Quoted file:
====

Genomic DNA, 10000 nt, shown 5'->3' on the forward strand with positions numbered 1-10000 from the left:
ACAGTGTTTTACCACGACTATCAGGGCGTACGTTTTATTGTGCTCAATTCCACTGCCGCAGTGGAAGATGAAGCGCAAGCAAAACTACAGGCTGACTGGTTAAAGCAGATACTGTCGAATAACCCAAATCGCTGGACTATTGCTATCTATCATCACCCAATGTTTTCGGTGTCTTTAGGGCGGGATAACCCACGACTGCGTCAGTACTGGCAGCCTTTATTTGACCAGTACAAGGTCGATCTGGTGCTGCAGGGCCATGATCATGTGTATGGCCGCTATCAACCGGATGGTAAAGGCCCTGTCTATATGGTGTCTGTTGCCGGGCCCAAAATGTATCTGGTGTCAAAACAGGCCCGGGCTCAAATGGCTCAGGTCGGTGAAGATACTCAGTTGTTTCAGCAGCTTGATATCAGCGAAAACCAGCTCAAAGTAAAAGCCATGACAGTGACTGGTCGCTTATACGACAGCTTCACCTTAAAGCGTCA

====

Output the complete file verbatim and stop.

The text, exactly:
Genomic DNA, 10000 nt, shown 5'->3' on the forward strand with positions numbered 1-10000 from the left:
ACAGTGTTTTACCACGACTATCAGGGCGTACGTTTTATTGTGCTCAATTCCACTGCCGCAGTGGAAGATGAAGCGCAAGCAAAACTACAGGCTGACTGGTTAAAGCAGATACTGTCGAATAACCCAAATCGCTGGACTATTGCTATCTATCATCACCCAATGTTTTCGGTGTCTTTAGGGCGGGATAACCCACGACTGCGTCAGTACTGGCAGCCTTTATTTGACCAGTACAAGGTCGATCTGGTGCTGCAGGGCCATGATCATGTGTATGGCCGCTATCAACCGGATGGTAAAGGCCCTGTCTATATGGTGTCTGTTGCCGGGCCCAAAATGTATCTGGTGTCAAAACAGGCCCGGGCTCAAATGGCTCAGGTCGGTGAAGATACTCAGTTGTTTCAGCAGCTTGATATCAGCGAAAACCAGCTCAAAGTAAAAGCCATGACAGTGACTGGTCGCTTATACGACAGCTTCACCTTAAAGCGTCA